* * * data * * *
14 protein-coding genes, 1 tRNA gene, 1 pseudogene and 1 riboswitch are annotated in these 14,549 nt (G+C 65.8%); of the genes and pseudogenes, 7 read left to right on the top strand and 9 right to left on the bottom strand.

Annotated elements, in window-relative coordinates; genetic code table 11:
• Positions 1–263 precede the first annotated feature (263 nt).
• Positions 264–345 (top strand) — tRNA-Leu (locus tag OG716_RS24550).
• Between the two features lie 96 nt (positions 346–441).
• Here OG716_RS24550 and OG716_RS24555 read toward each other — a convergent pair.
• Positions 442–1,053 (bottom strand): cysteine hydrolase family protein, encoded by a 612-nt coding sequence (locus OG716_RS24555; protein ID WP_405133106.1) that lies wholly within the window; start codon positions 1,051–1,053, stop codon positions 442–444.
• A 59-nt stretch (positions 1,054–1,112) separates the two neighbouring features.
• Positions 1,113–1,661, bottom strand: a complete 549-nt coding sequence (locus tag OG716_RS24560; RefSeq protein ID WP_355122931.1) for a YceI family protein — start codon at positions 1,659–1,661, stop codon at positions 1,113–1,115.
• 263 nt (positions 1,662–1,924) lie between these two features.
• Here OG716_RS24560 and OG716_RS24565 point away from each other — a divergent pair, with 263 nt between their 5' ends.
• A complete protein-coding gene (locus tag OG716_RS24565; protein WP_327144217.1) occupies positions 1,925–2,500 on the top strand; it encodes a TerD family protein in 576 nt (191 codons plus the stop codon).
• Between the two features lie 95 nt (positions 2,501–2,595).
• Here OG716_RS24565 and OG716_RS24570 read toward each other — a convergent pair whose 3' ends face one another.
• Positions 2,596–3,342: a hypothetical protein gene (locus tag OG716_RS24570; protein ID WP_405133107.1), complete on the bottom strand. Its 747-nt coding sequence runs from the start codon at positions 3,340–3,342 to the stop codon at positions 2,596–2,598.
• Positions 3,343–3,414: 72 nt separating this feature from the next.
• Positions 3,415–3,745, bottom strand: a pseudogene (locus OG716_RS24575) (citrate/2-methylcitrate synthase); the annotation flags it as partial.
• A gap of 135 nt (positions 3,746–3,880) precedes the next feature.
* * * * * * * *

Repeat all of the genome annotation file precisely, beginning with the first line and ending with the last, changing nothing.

14 protein-coding genes, 1 tRNA gene, 1 pseudogene and 1 riboswitch are annotated in these 14,549 nt (G+C 65.8%); of the genes and pseudogenes, 7 read left to right on the top strand and 9 right to left on the bottom strand.

Annotated elements, in window-relative coordinates; genetic code table 11:
• Positions 1–263 precede the first annotated feature (263 nt).
• Positions 264–345 (top strand) — tRNA-Leu (locus tag OG716_RS24550).
• Between the two features lie 96 nt (positions 346–441).
• Here OG716_RS24550 and OG716_RS24555 read toward each other — a convergent pair.
• Positions 442–1,053 (bottom strand): cysteine hydrolase family protein, encoded by a 612-nt coding sequence (locus OG716_RS24555; protein ID WP_405133106.1) that lies wholly within the window; start codon positions 1,051–1,053, stop codon positions 442–444.
• A 59-nt stretch (positions 1,054–1,112) separates the two neighbouring features.
• Positions 1,113–1,661, bottom strand: a complete 549-nt coding sequence (locus tag OG716_RS24560; RefSeq protein ID WP_355122931.1) for a YceI family protein — start codon at positions 1,659–1,661, stop codon at positions 1,113–1,115.
• 263 nt (positions 1,662–1,924) lie between these two features.
• Here OG716_RS24560 and OG716_RS24565 point away from each other — a divergent pair, with 263 nt between their 5' ends.
• A complete protein-coding gene (locus tag OG716_RS24565; protein WP_327144217.1) occupies positions 1,925–2,500 on the top strand; it encodes a TerD family protein in 576 nt (191 codons plus the stop codon).
• Between the two features lie 95 nt (positions 2,501–2,595).
• Here OG716_RS24565 and OG716_RS24570 read toward each other — a convergent pair whose 3' ends face one another.
• Positions 2,596–3,342: a hypothetical protein gene (locus tag OG716_RS24570; protein ID WP_405133107.1), complete on the bottom strand. Its 747-nt coding sequence runs from the start codon at positions 3,340–3,342 to the stop codon at positions 2,596–2,598.
• Positions 3,343–3,414: 72 nt separating this feature from the next.
• Positions 3,415–3,745, bottom strand: a pseudogene (locus OG716_RS24575) (citrate/2-methylcitrate synthase); the annotation flags it as partial.
• A gap of 135 nt (positions 3,746–3,880) precedes the next feature.